Connecticut Marks September With Sickle Cell Education Campaign

The Connecticut Department of Public Health has re-issued a statewide Sickle Cell Disease education campaign that includes three award-winning television and radio spots, to continue to raise awareness of Sickle Cell Disease (SCD).

Sickle Cell Disease (also known as sickle cell anemia) is a group of life-long blood disorders that affects hemoglobin, the molecule in red blood cells that delivers oxygen to cells throughout the body. People with this disorder have atypical hemoglobin molecules called hemoglobin S, which can distort red blood cells into a sickle, or crescent shapes, which then clog capillaries.

“The campaign puts a face on a disease most have heard of but few truly understand,” stated DPH Commissioner Dr. J. Robert Galvin. “Sickle Cell Disease often disrupts daily living with illness, pain, trips to emergency departments, stigma and a compromised quality of life. It can lead to a number of medical complications including stroke, acute chest syndrome and organ damage.”

The campaign will run in September on cable television and radio stations throughout Connecticut. Health officials are asking the public to reflect on the children and the adults whose lives, education and careers have been affected by Sickle Cell Disease and remind people how early diagnosis, patient education and proper treatment can considerably improve the quality and length of life of all patients.

The DPH campaign, which has been recognized for excellence among regional and national industry groups, offers general information about the disease, and features Connecticut residents who are living with the disease. The campaign targets those individuals and their families as well as medical, civil, social and religious leaders who can affect SCD care, funding and support. The campaign materials have also been distributed to other states (Ohio, Virginia, Maryland, Florida, Alabama, Missouri) for use.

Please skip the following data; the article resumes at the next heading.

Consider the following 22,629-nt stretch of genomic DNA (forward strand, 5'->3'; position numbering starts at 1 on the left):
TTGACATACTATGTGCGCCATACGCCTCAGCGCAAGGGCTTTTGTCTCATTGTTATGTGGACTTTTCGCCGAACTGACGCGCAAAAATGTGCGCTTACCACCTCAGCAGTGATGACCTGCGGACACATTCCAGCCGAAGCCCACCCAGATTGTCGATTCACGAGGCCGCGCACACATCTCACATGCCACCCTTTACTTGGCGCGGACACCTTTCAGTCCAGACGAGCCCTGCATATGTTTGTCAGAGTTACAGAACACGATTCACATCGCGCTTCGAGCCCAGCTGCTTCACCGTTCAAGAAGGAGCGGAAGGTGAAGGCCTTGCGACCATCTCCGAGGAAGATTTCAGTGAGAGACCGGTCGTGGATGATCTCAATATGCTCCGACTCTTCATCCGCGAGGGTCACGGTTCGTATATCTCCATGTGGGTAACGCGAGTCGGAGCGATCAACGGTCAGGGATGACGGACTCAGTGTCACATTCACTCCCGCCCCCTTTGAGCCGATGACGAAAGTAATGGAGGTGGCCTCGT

About Sickle Cell Disease

Sickle Cell Disease is an inherited disease that affects people of all racial and ethnic groups. People of African descent are highest risk, with approximately 1 in 500 affected. Hispanics and those from countries around the Mediterranean Sea, the Middle East, India and Southeast Asia are also at risk. SCD is the most common genetic blood disease in the country. There is currently no universal cure for sickle cell disease, but it can be treated.

In the United States, sickle cell anemia is most prevalent in African-Americans, occurring in about one in every 500 African-American children. To date in Connecticut, newborn screenings have identified over 466 babies with the disease and 14,658 with the trait.

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